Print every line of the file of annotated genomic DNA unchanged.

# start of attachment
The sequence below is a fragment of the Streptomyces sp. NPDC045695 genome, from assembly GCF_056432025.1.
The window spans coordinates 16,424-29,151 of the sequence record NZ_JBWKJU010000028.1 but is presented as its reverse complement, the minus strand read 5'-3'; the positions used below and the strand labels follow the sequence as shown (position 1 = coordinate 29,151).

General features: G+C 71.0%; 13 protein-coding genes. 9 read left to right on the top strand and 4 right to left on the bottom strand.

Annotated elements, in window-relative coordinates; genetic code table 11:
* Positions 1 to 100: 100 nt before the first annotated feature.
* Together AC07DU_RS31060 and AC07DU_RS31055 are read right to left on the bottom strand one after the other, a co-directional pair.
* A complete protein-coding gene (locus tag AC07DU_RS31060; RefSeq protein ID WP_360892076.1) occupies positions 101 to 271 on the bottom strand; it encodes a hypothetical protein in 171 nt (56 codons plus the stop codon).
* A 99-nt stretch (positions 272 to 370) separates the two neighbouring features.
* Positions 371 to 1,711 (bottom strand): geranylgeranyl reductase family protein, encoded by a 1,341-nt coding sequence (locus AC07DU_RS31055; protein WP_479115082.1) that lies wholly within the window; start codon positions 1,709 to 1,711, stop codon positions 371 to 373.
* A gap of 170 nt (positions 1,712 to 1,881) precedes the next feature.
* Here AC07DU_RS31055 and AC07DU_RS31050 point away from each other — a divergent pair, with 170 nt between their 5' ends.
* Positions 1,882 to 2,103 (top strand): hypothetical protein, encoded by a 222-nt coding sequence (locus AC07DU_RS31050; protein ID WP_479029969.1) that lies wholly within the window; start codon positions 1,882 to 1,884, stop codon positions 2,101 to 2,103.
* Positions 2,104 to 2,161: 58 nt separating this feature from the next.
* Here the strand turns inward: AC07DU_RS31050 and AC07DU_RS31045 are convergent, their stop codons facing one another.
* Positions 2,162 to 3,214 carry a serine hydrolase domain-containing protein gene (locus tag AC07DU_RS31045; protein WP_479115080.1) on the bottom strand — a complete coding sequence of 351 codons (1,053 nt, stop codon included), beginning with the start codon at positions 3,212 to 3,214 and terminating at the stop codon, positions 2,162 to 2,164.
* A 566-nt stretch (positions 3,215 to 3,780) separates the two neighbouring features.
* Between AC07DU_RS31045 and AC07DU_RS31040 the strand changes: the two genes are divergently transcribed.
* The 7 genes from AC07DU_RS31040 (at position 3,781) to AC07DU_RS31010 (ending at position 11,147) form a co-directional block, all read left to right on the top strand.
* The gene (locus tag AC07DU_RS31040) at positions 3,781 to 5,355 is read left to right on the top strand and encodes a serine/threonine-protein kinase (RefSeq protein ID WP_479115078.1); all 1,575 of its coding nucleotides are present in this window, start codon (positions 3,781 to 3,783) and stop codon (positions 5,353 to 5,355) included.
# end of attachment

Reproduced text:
The sequence below is a fragment of the Streptomyces sp. NPDC045695 genome, from assembly GCF_056432025.1.
The window spans coordinates 16,424-29,151 of the sequence record NZ_JBWKJU010000028.1 but is presented as its reverse complement, the minus strand read 5'-3'; the positions used below and the strand labels follow the sequence as shown (position 1 = coordinate 29,151).

General features: G+C 71.0%; 13 protein-coding genes. 9 read left to right on the top strand and 4 right to left on the bottom strand.

Annotated elements, in window-relative coordinates; genetic code table 11:
* Positions 1 to 100: 100 nt before the first annotated feature.
* Together AC07DU_RS31060 and AC07DU_RS31055 are read right to left on the bottom strand one after the other, a co-directional pair.
* A complete protein-coding gene (locus tag AC07DU_RS31060; RefSeq protein ID WP_360892076.1) occupies positions 101 to 271 on the bottom strand; it encodes a hypothetical protein in 171 nt (56 codons plus the stop codon).
* A 99-nt stretch (positions 272 to 370) separates the two neighbouring features.
* Positions 371 to 1,711 (bottom strand): geranylgeranyl reductase family protein, encoded by a 1,341-nt coding sequence (locus AC07DU_RS31055; protein WP_479115082.1) that lies wholly within the window; start codon positions 1,709 to 1,711, stop codon positions 371 to 373.
* A gap of 170 nt (positions 1,712 to 1,881) precedes the next feature.
* Here AC07DU_RS31055 and AC07DU_RS31050 point away from each other — a divergent pair, with 170 nt between their 5' ends.
* Positions 1,882 to 2,103 (top strand): hypothetical protein, encoded by a 222-nt coding sequence (locus AC07DU_RS31050; protein ID WP_479029969.1) that lies wholly within the window; start codon positions 1,882 to 1,884, stop codon positions 2,101 to 2,103.
* Positions 2,104 to 2,161: 58 nt separating this feature from the next.
* Here the strand turns inward: AC07DU_RS31050 and AC07DU_RS31045 are convergent, their stop codons facing one another.
* Positions 2,162 to 3,214 carry a serine hydrolase domain-containing protein gene (locus tag AC07DU_RS31045; protein WP_479115080.1) on the bottom strand — a complete coding sequence of 351 codons (1,053 nt, stop codon included), beginning with the start codon at positions 3,212 to 3,214 and terminating at the stop codon, positions 2,162 to 2,164.
* A 566-nt stretch (positions 3,215 to 3,780) separates the two neighbouring features.
* Between AC07DU_RS31045 and AC07DU_RS31040 the strand changes: the two genes are divergently transcribed.
* The 7 genes from AC07DU_RS31040 (at position 3,781) to AC07DU_RS31010 (ending at position 11,147) form a co-directional block, all read left to right on the top strand.
* The gene (locus tag AC07DU_RS31040) at positions 3,781 to 5,355 is read left to right on the top strand and encodes a serine/threonine-protein kinase (RefSeq protein ID WP_479115078.1); all 1,575 of its coding nucleotides are present in this window, start codon (positions 3,781 to 3,783) and stop codon (positions 5,353 to 5,355) included.